In building my dream and learning a future career I have always tried to look up to the best examples in Sports Journalism.
I consider myself lucky when I think that I have had the luck to meet, interview, and sometimes get to know, my ‘inspiring models’.
I will start with the duo that represent, for my generation, the Basketball coverage in Italy.
Flavio Tranquillo and Federico Buffa for almost 20 years have been the principal voices of Basketball in Italian Television.
A faithful generation not only of fans, but also of aspiring journalists, have studied their work and learnt, almost by heart, their catchphrases and their style.
I think that an aspiring journalist can properly define someone as ‘Role Model’ if he had the chance to know him better and confront him on what does it mean to be a Sports Journalist.
Their work is considered remarkable also because they were able to do in the right way, without being conditioned by the negative stuff I have mentioned earlier in this piece.
In an interview I’ve recently done with Tranquillo, he states how a continuous interaction with Social Media Followers for a journalist is “important, but is not news, and it is not to be confused with an Editorial Line” (Interview, 2015).
I agree with him on this point, and we both concur that “Social Media are important and they’re one possible source. But they’re not the only one. And they should be subjected to Fact-Checking.” (Interview, 2015)
Mu Lin (2013) says, speaking about the previously mentioned Gatekeeping process, that “Web and mobile platforms demand us to adopt a platform-free mind-set for an all-inclusive production approach”, by creating the digital contents first, and then distributing them via appropriate platforms.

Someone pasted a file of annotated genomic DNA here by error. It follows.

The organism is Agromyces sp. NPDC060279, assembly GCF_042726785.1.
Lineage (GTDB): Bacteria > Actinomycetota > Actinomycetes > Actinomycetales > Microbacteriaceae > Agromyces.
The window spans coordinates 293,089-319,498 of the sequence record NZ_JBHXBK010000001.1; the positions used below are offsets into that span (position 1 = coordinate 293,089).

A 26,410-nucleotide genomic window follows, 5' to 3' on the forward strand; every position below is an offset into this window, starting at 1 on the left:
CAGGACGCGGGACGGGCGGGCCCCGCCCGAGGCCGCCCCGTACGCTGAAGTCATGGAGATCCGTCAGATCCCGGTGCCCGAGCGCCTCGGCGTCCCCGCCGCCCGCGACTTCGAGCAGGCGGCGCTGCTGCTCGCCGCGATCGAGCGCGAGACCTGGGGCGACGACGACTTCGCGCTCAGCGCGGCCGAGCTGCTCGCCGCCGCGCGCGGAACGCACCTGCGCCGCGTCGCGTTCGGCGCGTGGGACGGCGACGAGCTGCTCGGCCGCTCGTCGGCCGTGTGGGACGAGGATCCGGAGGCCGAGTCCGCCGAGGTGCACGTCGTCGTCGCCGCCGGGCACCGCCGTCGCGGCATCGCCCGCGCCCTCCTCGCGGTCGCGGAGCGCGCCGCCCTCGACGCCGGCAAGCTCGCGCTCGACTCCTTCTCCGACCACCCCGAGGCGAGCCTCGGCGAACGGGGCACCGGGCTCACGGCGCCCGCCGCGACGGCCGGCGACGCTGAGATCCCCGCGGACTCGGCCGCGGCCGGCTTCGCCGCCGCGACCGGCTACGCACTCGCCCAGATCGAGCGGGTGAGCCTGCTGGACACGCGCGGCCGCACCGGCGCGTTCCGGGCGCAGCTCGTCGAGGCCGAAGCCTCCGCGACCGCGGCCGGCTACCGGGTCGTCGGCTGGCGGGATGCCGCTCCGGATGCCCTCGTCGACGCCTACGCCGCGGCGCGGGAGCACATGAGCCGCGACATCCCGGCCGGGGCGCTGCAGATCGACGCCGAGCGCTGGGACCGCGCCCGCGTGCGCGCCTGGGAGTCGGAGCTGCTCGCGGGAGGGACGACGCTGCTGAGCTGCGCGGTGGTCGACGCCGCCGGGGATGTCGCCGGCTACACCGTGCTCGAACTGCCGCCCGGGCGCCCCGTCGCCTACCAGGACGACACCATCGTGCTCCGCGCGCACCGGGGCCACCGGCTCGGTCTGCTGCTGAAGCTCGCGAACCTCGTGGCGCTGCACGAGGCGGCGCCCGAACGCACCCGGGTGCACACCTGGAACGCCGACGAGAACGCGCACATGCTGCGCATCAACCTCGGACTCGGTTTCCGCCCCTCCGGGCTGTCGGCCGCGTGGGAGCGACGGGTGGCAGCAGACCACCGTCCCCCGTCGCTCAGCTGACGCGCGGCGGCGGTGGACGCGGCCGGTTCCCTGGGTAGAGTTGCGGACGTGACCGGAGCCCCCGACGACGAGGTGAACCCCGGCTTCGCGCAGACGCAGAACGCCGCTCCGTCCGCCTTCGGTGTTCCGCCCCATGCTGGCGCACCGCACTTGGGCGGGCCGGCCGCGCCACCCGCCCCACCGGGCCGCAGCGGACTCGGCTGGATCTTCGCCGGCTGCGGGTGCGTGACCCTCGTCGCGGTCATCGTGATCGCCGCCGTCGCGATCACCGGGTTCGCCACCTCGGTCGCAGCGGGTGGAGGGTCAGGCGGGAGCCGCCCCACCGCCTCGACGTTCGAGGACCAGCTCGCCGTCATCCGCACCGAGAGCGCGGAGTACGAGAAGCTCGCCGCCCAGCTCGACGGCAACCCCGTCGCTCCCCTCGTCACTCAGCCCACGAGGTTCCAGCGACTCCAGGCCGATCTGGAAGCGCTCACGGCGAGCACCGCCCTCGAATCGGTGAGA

In conclusion, being a Sports Journalist in 2016 means being able to take on Mu Lin’s definition and make it work, in harmony, with the other examples previously mentioned, and always aim to the best.
Even if our audience is composed by 1, or 100, or 100,000 viewers, the Journalist’s job is to be always able to explain what happens (or happened, or will happen) to who’s reading or listening or watching. And to do it in the best possible way.
In an interview I made for this module with my friend Dario Vismara, an esteemed Basketball Journalist in Italy, he states (on the future of Sports Journalism) that “There’s a reason why Grantland has closed. Social Media created a ‘Numbers Hunting’, overshadowing the quality. Future is complicated, because people don’t read a lot, either about sport or on internet. We should then intercept audience with new content, by video or Podcast.”
That is why, in my opinion, the truly successful Sports Journalists of 2016 (and 2026, and 2036) are and will be the most motivated one.
Because Sports Journalism is truly a Vocation.
Bull, A. (2008, May 13). Bland, decrepit, unrelenting: the depressing state of our sports news culture. The Guardian.
Boyle, R., & Haynes, R. (2009). Power Play: Sport, the Media and Popular Culture. Edinbrugh: Edinbrugh University Press.
Curran, J. (2011). Media and Democracy. London: Routledge.
Hutchins, B. (2011). The acceleration of Media Sport Culture. Information, Communication & Society , 14 (2), 237-257.
Hutchins, B., & Rowe, D. (2012). Sports Beyond Television. London: Routledge.
Lin, M. (2013). A primer for journalism students: What is digital-first strategy? Accessed on March 23, 2016 from MulinBlog: A Digital Communication Blog: http://www.mulinblog.com/what-is-digital-first-media-a-primer-for-journalism-students/
McCue, M. (2014, October 9). Will The Future Of Sports Reporting Include Sports Reporters? From Fast Company: http://www.fastcompany.com/3036764/innovation-agents/will-the-future-of-sports-reporting-include-sports-reporters
Price, J., Farrington, N., & Hall, L. (2013). Changing the Game? The impact of Twitter on relationships between football clubs, supporters and sports media. Soccer&Society , 14 (4), 446-461.